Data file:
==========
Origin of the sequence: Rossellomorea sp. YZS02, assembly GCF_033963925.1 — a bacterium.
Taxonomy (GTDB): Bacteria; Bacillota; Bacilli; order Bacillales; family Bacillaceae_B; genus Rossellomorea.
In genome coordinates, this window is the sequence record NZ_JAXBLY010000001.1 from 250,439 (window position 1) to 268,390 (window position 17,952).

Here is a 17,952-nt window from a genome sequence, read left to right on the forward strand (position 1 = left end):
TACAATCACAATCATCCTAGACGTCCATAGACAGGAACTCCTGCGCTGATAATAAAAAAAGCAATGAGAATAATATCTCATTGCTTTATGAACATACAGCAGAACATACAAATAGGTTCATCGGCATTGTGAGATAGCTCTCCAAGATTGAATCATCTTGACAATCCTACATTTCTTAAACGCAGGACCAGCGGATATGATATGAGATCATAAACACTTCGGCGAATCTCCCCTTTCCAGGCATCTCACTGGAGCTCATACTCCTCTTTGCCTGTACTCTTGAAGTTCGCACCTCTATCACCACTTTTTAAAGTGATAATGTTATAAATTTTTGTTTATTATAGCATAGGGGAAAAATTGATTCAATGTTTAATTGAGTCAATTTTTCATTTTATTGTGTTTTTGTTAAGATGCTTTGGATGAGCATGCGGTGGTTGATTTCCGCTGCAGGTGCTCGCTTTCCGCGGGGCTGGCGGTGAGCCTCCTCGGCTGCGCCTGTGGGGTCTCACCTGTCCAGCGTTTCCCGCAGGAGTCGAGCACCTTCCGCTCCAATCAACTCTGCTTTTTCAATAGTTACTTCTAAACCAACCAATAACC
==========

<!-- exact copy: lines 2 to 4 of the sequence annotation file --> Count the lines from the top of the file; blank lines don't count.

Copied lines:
Taxonomy (GTDB): Bacteria; Bacillota; Bacilli; order Bacillales; family Bacillaceae_B; genus Rossellomorea.
In genome coordinates, this window is the sequence record NZ_JAXBLY010000001.1 from 250,439 (window position 1) to 268,390 (window position 17,952).

Here is a 17,952-nt window from a genome sequence, read left to right on the forward strand (position 1 = left end):